By my count, we're at 4000 connection attempts (all blocked) on a machine that has "not used the Windows 10 installation at all" (the author was asleep during the test). After having "disabled three pages of tracking options"
The IP addresses involved resolve to msn.com and akamaitechnologies.com (akamaitechnologies is one of those mechanisms that allows you to be tracked across HTTP domains)
The use of these well known ports (80/53/443/137) may be innocent. Or, it may be a surreptitious attempt to probe *through* external firewalls (cuz those ports tend to be NEEDED to be open for their NORMAL, intended traffic so one can exploit them to route specific data to external hosts tunneling through them!)

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| The use of these well known ports (80/53/443/137) may be innocent.
That's really not a relevant question. The man testing had chosen all possible privacy options. It's his computer. Microsoft had no business rigging the system to call out.
How did we get to a point where we presume someone breaking into a house had innocent reasons and has done nothing wrong, unless we actually catch them running off with a TV set?
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On 2/22/2016 6:31 AM, Mayayana wrote:

A box sending a request on port 53 can be doing so as part of network discovery. Or, are you claiming "call(ing) out" should also include being able to detect the immediate environment? Locate network shares on the local intranet? etc.
You also don't know what the software was *trying* to do at the time. E.g., Windows machines have long tried to "validate" their licenses. If I build a new 7even box and DON'T let it phone home, it will complain that the product has not been "activated". Should MS require the user to expllicitly perform the activation step? ("Please connect me to an active internet connection and let me contact my activation server as part of the terms of the license agreement that you accepted when you installed this software. I will not allow you to use this software until you do so")
First loads of IE always want to run off to some startup page at microsoft. Is this convenience? (so the user sees SOMETHING when he invokes the browser without explicitly specifying a URL in the invocation) Or, a surreptitious attempt by Microsoft to notice yet another instance of it's product coming on-line?

The adage "innocent until proven guilty". No one has shown the content of these connection attempts. How do we know it isn't just a "helpful attempt" to provide information (even advertising services: sign up for your free hotmail/mslive account, today!) to a CUSTOMER?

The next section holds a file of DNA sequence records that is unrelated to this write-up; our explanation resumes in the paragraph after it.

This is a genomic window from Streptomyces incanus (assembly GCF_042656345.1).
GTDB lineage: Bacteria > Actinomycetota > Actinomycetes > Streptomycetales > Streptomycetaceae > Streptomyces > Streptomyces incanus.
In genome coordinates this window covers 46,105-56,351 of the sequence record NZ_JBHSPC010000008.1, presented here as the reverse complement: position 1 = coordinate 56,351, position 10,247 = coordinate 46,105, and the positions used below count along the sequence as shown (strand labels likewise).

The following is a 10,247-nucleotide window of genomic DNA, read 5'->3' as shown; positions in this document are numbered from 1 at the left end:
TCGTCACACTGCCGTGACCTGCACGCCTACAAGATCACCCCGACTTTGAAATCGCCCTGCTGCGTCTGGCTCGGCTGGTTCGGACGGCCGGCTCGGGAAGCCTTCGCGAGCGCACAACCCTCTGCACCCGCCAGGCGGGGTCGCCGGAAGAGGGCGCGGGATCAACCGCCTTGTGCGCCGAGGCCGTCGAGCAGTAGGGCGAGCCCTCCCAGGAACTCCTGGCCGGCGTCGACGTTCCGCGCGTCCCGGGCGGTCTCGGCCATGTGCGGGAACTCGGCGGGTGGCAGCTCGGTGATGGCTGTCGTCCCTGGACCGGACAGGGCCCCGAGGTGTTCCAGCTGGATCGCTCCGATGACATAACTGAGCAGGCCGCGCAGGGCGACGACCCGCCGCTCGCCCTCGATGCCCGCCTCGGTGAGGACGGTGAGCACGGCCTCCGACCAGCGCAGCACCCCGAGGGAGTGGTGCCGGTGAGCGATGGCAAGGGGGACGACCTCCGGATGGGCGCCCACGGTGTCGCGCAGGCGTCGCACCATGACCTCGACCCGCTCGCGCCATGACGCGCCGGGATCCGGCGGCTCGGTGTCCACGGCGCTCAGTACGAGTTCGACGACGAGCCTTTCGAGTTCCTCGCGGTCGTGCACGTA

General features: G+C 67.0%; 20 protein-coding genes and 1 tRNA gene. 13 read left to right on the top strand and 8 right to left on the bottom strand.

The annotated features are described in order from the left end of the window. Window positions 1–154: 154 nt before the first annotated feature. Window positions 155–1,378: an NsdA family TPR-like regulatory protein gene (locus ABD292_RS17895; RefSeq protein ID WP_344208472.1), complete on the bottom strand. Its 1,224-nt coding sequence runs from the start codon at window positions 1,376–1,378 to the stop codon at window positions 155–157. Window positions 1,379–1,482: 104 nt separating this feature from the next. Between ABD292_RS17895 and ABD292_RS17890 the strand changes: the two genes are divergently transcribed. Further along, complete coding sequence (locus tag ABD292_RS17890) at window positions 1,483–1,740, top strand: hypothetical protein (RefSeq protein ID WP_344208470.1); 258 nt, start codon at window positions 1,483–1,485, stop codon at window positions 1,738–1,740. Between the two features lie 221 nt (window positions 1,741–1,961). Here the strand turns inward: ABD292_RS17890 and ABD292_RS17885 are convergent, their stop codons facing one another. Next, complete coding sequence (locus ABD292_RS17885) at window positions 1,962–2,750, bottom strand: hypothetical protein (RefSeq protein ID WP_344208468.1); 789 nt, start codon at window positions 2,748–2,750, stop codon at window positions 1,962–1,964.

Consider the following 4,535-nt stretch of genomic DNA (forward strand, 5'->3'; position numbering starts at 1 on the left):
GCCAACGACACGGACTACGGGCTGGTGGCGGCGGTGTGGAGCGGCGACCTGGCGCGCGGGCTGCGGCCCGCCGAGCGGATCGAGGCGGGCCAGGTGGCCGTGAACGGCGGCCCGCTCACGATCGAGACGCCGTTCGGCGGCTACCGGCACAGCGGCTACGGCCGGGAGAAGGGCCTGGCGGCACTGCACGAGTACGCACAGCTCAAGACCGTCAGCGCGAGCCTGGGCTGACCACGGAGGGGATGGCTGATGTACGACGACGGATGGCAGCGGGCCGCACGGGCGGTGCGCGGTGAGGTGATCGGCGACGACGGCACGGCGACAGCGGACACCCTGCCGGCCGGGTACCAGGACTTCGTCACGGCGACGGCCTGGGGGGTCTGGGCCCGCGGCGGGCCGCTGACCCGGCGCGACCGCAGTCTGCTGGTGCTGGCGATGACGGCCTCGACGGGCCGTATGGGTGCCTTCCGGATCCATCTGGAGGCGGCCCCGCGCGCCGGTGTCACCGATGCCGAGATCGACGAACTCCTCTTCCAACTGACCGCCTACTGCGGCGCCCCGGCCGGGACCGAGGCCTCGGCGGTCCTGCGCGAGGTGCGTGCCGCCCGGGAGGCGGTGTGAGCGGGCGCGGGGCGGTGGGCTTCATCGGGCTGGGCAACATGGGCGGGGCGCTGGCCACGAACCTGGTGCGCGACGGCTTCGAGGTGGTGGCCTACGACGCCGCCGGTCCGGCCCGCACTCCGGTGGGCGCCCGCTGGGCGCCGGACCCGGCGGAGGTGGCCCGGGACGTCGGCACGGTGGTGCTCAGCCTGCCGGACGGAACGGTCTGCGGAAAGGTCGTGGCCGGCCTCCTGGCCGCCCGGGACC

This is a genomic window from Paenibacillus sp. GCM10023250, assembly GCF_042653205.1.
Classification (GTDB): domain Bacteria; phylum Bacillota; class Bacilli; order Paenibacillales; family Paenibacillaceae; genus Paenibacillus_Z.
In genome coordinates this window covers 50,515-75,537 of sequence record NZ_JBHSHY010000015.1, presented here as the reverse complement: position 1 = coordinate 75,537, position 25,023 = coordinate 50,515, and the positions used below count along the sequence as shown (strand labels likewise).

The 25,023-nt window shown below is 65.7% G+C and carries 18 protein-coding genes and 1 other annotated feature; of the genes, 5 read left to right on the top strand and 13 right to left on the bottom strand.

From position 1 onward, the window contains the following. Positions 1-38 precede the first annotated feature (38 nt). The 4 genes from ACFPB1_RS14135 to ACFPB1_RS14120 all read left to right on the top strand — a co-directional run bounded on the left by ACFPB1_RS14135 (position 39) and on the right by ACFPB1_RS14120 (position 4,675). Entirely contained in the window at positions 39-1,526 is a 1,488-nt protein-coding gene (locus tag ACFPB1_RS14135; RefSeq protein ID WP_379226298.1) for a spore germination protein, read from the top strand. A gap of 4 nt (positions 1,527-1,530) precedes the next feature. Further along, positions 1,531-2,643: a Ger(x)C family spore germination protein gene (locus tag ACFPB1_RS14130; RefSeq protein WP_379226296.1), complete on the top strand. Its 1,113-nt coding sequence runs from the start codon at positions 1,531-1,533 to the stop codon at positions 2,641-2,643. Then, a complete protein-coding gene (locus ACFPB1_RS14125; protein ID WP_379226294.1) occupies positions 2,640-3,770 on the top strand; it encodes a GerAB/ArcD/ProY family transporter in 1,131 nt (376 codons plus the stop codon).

It's too easy to get caught up in paranoia/conspiracy theories. I like seeing conclusive *data* before forming an opinion.
I build "appliances". You typically can't sit down at a console (nor telnet into my devices). How do I provide information to the user regarding the proper operation of the device when I may only have a tri-color LED with which to convey that information? He can't examine my network status "on command". He can't force me to ping some remote host so he can see if the ICMP packets are being sourced from my network interface and passing through *his* firewall. He can't see if I am "seeing" his incoming connection attempts, etc.
So, I intentionally perform some specific, observable actions on startup to provide myself with information about my environment AND let him observe how I am integrating with that environment. And, use information from those actions to decide whether my LED should glow GREEN, YELLOW, or RED -- or blink some obscure "error code" (that will send him running for a cheat sheet that explains its meaning, likely causes and potential remedies).
When a BofH starts beating his chest about my device's "misbehavior" (it's spying on us; its trying to probe the firewall; it's trying to access our web server; etc.) I ask his boss how they would like me to redesign the device -- and how much they would like to add to its cost (to provide for those features).
The cincher is reminding the boss that this will be yet another device that *his* IT department will then have to maintain (instead of a turnkey appliance).
"Leave it the way it is. Bob, go back to work..."
The author of the article could have designed an experiment where he captured some of the traffic (to a masquerading host as well as to the actual GENUINE hosts -- does the content differ?). Instead, he just captured the low hanging fruit.
And, of course, there's no guarantee that the nature of the traffic won't change when he "wakes up" and actually starts USING the box!
Or, that the box isn't simply "being coy" -- biding its time until it thinks no one is watching it before sending out its data ("Hey, I've got this big disk that I can use to REMEMBER all the stuff I want to send home... why should I do it *now*??")
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On Mon, 22 Feb 2016 10:45:35 -0700, Don Y